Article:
photo credit: kobby_dagan


The term Chicha refers to both fermented and unfermented corn-based drinks popular in Peru as well as other parts of South America. Like most of the drinks dating back to the Inca, chicha is easy to make, flavorful, nutritious and refreshing. The woman in the image at the top of the page is drinking a version of chicha morada, the version that uses beautiful deep purple corn. The unfermented beverage is made by simmering dried corn with water and spices (typically cinnamon, cloves and allspice) and piloncillo (dark, hard, brown sugar) . Once allowed to steep, the mixture is strained and chilled. Sometimes fresh chopped fruit is added before serving.

Chicha History

Corn was very important to the Inca culture and was used as food as well as the "wine" of the ancients. Chicha, “corn beer” was a very important part of any Inca feast. The brewing of the corn beer was considered such a sacred process that it was produced by “virgin priestesses”. To this day, women are the "brewers" in the culture.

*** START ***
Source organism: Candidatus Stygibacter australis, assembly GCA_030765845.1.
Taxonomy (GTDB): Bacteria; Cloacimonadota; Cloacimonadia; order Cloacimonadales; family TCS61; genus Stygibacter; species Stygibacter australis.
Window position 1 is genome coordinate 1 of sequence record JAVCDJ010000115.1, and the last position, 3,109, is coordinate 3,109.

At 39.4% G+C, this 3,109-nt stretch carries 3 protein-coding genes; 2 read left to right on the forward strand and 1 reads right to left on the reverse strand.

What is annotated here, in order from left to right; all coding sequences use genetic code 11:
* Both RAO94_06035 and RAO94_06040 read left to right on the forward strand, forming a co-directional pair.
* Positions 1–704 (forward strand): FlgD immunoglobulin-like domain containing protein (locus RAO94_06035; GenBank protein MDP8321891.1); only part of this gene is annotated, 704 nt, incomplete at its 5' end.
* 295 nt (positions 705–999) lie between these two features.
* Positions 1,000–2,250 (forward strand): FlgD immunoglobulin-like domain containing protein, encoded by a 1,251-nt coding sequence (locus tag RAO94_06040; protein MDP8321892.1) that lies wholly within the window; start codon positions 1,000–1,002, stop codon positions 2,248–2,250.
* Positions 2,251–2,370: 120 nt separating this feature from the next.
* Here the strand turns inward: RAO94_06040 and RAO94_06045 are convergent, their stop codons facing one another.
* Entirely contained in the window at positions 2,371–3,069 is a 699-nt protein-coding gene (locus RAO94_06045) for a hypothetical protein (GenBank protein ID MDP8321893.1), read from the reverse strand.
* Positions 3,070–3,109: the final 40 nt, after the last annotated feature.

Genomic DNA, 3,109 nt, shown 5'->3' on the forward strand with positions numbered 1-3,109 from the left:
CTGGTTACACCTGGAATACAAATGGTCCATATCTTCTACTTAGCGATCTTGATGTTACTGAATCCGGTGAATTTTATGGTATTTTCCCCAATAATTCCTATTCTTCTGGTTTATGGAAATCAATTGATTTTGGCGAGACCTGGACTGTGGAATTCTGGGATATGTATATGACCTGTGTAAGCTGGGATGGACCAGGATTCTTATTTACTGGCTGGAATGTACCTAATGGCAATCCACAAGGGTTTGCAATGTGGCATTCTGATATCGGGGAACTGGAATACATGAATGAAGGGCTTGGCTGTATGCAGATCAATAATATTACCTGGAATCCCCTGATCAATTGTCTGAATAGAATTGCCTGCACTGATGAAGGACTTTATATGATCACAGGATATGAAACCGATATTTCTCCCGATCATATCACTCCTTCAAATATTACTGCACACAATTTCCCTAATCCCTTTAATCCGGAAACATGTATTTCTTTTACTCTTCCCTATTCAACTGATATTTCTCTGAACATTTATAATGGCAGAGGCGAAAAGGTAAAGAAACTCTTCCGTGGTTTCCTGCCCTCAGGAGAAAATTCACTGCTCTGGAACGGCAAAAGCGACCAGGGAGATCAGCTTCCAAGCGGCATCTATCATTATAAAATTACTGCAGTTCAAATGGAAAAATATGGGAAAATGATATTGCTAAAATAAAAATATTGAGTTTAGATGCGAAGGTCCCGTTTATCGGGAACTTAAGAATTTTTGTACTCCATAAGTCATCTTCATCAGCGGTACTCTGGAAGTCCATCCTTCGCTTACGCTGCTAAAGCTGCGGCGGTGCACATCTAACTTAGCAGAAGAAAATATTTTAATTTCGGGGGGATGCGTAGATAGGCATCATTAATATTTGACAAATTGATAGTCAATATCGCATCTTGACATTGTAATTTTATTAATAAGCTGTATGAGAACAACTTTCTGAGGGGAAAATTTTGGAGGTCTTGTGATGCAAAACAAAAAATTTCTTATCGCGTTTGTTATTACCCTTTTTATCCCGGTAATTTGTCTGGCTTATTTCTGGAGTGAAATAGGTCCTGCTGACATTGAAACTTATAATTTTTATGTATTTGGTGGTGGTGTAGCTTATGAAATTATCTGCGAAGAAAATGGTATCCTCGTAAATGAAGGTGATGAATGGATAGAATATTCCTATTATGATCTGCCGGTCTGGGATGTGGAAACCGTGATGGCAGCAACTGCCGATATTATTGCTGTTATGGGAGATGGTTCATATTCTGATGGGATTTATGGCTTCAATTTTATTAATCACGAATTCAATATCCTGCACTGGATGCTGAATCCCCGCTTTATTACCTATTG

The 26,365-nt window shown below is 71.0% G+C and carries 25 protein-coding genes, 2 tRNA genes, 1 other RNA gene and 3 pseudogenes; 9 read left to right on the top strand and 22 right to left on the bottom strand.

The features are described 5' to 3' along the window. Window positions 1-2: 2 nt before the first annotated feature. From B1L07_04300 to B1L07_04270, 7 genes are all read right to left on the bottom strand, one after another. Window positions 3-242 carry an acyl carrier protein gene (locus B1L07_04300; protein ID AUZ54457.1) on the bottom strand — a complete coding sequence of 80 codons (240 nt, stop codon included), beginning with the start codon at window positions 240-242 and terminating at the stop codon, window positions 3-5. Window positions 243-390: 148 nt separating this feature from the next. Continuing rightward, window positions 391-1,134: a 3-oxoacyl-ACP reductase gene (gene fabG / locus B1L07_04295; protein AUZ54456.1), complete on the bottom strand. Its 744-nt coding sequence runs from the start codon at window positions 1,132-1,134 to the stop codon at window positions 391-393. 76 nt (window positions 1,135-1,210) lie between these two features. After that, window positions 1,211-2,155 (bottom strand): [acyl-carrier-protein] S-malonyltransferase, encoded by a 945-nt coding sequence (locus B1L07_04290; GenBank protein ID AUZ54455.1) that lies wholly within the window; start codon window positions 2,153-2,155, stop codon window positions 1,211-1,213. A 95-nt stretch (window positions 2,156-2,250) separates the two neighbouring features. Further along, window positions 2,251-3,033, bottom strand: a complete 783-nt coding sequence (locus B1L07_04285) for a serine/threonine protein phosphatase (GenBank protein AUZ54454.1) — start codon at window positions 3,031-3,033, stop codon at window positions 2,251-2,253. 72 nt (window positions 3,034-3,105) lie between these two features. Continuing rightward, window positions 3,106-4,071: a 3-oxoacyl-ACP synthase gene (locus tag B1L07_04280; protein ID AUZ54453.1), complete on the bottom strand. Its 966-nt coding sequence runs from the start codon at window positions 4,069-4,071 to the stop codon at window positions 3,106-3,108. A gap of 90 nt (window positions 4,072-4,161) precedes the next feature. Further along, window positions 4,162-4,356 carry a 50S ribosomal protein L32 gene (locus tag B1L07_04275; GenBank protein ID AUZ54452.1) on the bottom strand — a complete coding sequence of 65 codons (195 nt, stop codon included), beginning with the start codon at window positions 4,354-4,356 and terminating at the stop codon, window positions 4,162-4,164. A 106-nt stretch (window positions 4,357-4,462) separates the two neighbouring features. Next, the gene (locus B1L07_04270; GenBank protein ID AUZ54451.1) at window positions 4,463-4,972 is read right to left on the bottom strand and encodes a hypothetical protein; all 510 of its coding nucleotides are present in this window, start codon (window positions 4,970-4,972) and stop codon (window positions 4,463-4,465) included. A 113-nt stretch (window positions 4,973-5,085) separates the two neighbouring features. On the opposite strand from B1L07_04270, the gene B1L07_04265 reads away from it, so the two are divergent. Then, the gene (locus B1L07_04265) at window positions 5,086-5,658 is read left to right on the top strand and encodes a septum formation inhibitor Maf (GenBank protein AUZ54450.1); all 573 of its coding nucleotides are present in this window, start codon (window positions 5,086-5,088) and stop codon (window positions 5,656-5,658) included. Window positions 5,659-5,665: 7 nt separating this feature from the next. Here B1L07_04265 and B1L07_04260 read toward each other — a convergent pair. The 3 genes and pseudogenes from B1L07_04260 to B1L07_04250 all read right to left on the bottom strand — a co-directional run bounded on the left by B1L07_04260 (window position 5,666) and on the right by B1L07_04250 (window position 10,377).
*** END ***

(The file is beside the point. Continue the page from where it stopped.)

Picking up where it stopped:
On a nutritional note, the process of fermenting the corn made it more digestible and thus provided more nutritious "drink". The end result is similar to how the Aztecs soaked corn in wood ash (Cal) which rendered it easier to grind and more nutritious as well. 

purple corn kernels

Other Chicha Varieties

Each home, even today has a ceramic “chicha jar” used for making chicha (not all alcoholic). The unfermented, sweetened varieties of chicha are chicha blanca which is the white corn version with cinnamon, and chicha morada which is made from the purple corn and according to Betty Fussell “tastes like a strawberry milkshake”. There is even a “kicked up” version called chicha picante which is the basic corn brew with the addition of lemon and aji peppers.

urpu - chicha jarChicha Jar

The traditional jar for storing Chicha is called an "urpu" (see image top of page).  It has a long neck and is frequently adorned with decoration. According to Betty Fussell (The Story of Corn) "no one builds a house without putting a miniature bull and chicha jar on the roof,  for luck and life".

Chicha Morada Recipe

  • 2 cups dried purple corn kernels
  • 2 cinnamon sticks
  • 1 tablespoon of cloves
  • 2 quarts of water
  • 2 ounces piloncillo (Mexican brown sugar)
  • 1 tablespoon fresh lemon juice

Place corn, cinnamon and cloves and water in a large pot and bring the mixture to a boil.

Reduce the heat to a low simmer and cook for about 1 hour.  The flavor will improve with longer cooking, up to 2 hours.

Remove the mixture from the stove and add the piloncillo and stir until dissolved. Strain the liquid and refrigerate until well chilled. Serve over ice with a splash of lemon juice.


Barbara Bowman graduated with degree in Foods and Nutrition from San Jose State University. As CEO of she spends most waking hours writing, cooking, eating, gardening and traveling.